Customer Reviews: Kansas City Confidential (MGM Film Noir)
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VINE VOICEon June 3, 2007
For years Kansas City Confidential has languished in the Public Domain Hell. Released in a woefully substandard version from Alpha (watch the video wiggle at the bottom of the screen every 10 seconds), and a much better, but still flawed version from Image (the picure is just a bit too dark and has some minor print damage), along with several "dollar" DVD versions that were even more flawed than the Alpha and Image releases, Kansas City Confidential was a movie that most Film Noir fans thought would never see an "official" DVD release by MGM (owner of the master print, and - presumably - the negatives).

But here it is - MGM is actually releasing (or has released, depending on when you read this) the "official" DVD for this fantastic Film Noir. Based on their track record of releasing official versions of movies previously relegated to public domain releases (see He Walked By Night as an example - MGM's DVD is flawless!), this should see a drastic improvement in both image and sound quality over all of the previous versions released to date.

The movie itself is tightly written, well acted (John Payne is fantastic, and the supporting cast of Preson Foster, Lee Van Cleef, Neville Brand, Jack Elam, and Coleen Gray are all near perfect in their roles), and extremely well directed by Phil Karlson.

This is a classic crime/wrong man framed and sets out for revenge movie. For fans of Film Noir this is truly a, "Must Have," DVD.

Update - The DVD is, as expected, a HUGE improvement over the Image release, which istself is much better than the Alpha version. MGM/Fox have done a very nice job on the quality of this release - the print used is excellent. Even if you already have a previous version of Kansas City Confidential you still may want to get this one for the much improved picture and sound.
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on October 17, 2004
Nobody played the accused innocent any better than John Payne. Tall and good looking, Payne exuded a quiet moral strength combined with an ability and willingness to mess it up with the bad boys whenever the situation dictated. An Eagle Scout with a merit badge in bar brawling.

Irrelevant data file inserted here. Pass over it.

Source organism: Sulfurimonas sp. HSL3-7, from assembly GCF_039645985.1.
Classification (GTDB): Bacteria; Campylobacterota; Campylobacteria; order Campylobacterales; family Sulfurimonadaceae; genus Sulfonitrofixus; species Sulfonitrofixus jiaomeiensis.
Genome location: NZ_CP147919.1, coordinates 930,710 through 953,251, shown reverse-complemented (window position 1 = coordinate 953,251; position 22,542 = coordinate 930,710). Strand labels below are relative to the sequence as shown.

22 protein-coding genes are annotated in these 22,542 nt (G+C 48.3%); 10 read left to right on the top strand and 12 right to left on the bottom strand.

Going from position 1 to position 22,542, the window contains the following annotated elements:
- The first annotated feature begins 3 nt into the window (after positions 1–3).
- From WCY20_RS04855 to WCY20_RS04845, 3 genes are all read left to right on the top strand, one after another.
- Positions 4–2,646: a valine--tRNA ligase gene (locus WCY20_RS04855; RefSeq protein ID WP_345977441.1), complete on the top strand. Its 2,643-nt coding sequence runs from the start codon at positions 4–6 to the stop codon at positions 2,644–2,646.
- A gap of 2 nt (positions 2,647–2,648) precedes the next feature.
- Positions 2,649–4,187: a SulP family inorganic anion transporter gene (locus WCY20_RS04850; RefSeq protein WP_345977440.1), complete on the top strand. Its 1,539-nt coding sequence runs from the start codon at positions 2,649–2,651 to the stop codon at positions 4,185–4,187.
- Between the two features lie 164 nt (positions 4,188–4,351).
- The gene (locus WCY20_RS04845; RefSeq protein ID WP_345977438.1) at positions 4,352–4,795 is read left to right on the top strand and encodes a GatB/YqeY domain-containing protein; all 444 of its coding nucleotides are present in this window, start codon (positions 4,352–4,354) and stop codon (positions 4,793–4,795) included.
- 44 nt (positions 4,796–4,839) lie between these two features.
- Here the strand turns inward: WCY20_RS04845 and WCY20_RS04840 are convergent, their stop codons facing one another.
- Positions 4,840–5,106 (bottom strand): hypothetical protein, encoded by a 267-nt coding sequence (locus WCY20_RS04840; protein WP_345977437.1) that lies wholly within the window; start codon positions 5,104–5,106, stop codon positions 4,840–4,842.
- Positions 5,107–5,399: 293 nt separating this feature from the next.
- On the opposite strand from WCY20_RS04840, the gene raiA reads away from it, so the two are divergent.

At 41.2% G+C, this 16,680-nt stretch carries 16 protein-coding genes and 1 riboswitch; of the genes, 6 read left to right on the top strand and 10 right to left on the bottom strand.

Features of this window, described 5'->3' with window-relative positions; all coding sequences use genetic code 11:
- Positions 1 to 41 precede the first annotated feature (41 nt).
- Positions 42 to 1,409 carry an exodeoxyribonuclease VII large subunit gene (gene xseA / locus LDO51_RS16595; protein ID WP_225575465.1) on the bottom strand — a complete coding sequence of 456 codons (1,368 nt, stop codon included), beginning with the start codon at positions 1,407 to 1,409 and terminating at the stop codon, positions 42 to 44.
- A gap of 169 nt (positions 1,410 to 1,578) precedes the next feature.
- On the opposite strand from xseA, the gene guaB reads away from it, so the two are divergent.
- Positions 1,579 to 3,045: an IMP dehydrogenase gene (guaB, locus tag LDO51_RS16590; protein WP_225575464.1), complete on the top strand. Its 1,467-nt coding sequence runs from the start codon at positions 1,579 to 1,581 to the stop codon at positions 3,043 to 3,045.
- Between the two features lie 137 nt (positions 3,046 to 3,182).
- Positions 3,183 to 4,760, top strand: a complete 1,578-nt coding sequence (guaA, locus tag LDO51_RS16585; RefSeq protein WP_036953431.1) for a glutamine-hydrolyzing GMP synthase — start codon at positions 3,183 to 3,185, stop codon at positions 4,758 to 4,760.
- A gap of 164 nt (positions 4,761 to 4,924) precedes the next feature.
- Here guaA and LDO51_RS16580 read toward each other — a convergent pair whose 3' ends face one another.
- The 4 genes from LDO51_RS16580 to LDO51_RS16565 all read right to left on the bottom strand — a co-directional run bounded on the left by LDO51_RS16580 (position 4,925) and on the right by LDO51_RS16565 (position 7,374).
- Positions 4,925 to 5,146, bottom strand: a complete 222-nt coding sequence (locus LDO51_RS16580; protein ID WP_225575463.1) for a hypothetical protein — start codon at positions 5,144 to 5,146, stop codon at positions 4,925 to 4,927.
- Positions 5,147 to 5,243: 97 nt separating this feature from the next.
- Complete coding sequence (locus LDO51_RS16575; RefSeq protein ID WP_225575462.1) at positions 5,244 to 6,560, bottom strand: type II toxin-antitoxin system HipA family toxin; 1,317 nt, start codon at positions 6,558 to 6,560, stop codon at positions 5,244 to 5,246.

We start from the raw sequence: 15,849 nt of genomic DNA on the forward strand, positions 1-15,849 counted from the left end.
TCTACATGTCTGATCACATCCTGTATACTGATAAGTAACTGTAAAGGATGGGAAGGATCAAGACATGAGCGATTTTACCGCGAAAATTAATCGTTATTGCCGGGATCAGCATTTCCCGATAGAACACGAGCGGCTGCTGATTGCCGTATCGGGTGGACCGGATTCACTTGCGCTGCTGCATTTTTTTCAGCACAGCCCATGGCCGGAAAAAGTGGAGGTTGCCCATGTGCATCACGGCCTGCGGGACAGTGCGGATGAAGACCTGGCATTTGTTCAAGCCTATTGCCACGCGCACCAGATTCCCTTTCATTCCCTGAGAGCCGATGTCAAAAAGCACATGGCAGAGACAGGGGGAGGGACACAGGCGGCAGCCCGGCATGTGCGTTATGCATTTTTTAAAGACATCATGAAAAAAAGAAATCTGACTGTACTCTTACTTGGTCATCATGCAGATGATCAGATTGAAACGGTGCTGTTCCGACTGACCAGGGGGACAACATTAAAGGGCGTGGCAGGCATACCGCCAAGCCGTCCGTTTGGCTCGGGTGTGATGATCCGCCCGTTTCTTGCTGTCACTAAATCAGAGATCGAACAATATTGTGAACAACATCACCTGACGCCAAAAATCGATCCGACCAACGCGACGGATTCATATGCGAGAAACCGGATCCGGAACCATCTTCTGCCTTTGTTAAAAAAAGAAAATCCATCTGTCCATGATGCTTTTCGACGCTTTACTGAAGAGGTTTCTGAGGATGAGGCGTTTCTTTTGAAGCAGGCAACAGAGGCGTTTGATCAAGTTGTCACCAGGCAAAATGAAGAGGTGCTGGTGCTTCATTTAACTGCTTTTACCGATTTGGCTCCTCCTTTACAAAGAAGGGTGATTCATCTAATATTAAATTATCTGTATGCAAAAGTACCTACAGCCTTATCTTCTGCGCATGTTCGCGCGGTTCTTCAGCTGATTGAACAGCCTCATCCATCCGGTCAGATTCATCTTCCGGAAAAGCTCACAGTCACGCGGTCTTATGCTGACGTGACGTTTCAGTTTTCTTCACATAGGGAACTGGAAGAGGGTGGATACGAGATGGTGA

KANSAS CITY CONFIDENTIAL is a smart little crime drama that features Payne as the unluckiest of flower delivery drivers in motion picture history. It seems that Mr. Big, bad guy Preston Foster, has been meticulously plotting a bank heist, and an integral part of his plan involves using an exact duplicate of Payne's truck as the getaway vehicle. Nothing personal, John. The bad guys don't even know you.

Mr. Big has recruited three thugs (Jack Elam, Lee van Cleef, and Neville Brand) to pull off the heist, taking the precaution of insisting they always wear masks while in each other's presence. That way, if things go wrong, nobody will know who his accomplices are. For a good part of this movie the only one who has anything going wrong is poor John Payne, who is promptly fingered as one of the bank robbers. In this movie, Payne seemingly can't walk into a room without getting pounded by some burly cop or surly con.

KANSAS CITY CONFIDENTIAL is briskly paced and offers enough small surprises to keep us on our toes. Phil Karlson was a great director, under-appreciated in his time and relegated almost exclusively to B-movie duties. KANSAS CITY CONFIDENTIAL is one of his best. Strongly recommended.
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"Kansas City Confidential" opens with the declaration that it is about a hypothetical "perfect crime" that has never existed in the history of any law enforcement agency. The crime is a $1.2 million dollar bank heist orchestrated by Tim Foster (Preston Foster), a disgruntled ex-cop forced into retirement. Foster bullies three hoods into doing the job, using their criminal records against them and promising an equal split of the dough. Pete Harris (Jack Elam), Tony Romano (Lee Van Cleef), Boyd Kane (Neville Brand), and Foster hold up security guards as they transfer money to an armored car. Foster has insisted that everyone wear masks at all times so that his 3 accomplices cannot identify one another, making them "cop-proof and stool pigeon-proof". After the job, they go separate ways to await the pay-off. Meanwhile, the police pick up Joe Rolfe (John Payne), the driver of a florist delivery truck that looks like the crooks' getaway truck, and accuse him of the crime. Unable to beat a confession out of Rolfe, the police are compelled to release him, leaving Joe Rolfe angry, without a job, and hell-bent on finding out who framed him.